Kitty Goes to War by Carrie Vaughn
I don’t think that title is a spoiler.
What happens is that Kitty is contacted by the new director of the Center for the Study of Paranatural Biology (part of the NIH), who has an interesting problem. It seems that the US Army unknowingly recruited a werewolf into the Green Berets. Far from being a problem, he turned out to be an exemplary soldier, forming his own unit in Afghanistan and turning them all into werewolves. Hard to kill, and excellent in back-country work, they did well until the Captain, their alpha, was killed (it seems that lots of explosives will do the job as well as silver bullets do). They were pulled back to the US before command realised what was going on, and now the dominance struggles within their little pack have left several of them dead and the survivors have broken out of the base and are running wild, heading for Denver. Kitty’s pack’s territory.
Of course, while Kitty wants to stop them and protect her pack, she also wants to help these men, who have been thrown into a situation they couldn’t really have understood, and left with no real support. But can she help? Or are they beyond reach?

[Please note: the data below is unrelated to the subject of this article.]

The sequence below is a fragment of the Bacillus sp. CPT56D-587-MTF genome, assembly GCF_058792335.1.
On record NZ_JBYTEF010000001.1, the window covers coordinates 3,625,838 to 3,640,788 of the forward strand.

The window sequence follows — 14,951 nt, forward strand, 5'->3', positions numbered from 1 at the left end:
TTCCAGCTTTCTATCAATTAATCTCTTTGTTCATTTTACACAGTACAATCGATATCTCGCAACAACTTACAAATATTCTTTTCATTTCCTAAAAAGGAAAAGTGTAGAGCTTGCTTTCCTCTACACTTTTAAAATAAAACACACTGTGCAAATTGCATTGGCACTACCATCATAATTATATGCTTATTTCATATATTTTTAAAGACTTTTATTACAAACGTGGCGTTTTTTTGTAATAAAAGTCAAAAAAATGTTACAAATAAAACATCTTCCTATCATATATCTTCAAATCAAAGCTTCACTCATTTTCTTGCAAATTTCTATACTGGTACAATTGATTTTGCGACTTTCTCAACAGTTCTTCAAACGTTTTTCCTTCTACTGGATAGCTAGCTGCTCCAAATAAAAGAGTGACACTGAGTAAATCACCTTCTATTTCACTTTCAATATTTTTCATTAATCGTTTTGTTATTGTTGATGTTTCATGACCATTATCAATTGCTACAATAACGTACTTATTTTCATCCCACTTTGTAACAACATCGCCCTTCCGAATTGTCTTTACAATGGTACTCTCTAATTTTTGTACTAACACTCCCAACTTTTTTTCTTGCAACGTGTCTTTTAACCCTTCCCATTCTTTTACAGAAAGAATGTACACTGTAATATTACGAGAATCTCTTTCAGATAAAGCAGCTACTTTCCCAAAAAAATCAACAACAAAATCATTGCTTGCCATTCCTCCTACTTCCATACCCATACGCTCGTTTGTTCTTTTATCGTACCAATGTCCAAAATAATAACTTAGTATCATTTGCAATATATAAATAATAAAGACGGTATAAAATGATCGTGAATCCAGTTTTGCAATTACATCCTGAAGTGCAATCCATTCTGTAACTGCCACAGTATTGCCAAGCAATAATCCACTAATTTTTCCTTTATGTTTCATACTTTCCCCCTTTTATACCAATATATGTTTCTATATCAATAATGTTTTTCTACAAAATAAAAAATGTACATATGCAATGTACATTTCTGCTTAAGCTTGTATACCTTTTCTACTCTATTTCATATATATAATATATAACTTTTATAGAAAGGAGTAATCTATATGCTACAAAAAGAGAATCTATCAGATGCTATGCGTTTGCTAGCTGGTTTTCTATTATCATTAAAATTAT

Meanwhile, after a brief episode of her radio show dealing with occult-ish happenings at the various outlets of the Speedy Mart chain, Kitty is now being sued for Libel by the owner of the chain. This is unusual, as the Midnight Hour isn’t big enough to be worth the fuss. A demand for an apology would be more likely. Could Kitty be on to something? Does Speedy Mart have something to hide?
This continues to be one of my favourite Urban Fantasy series. Vaughn hasn’t written a bad book yet, though I should add that the book includes a few sample pages from Discord’s Apple, her new, non-Kitty book. It’s nice that she’s branching out a bit. Prevents the brain from calcifying.
Kitty Goes to War is highly recommended, but if you haven’t read any of the series you should start with Kitty and the Midnight Hour.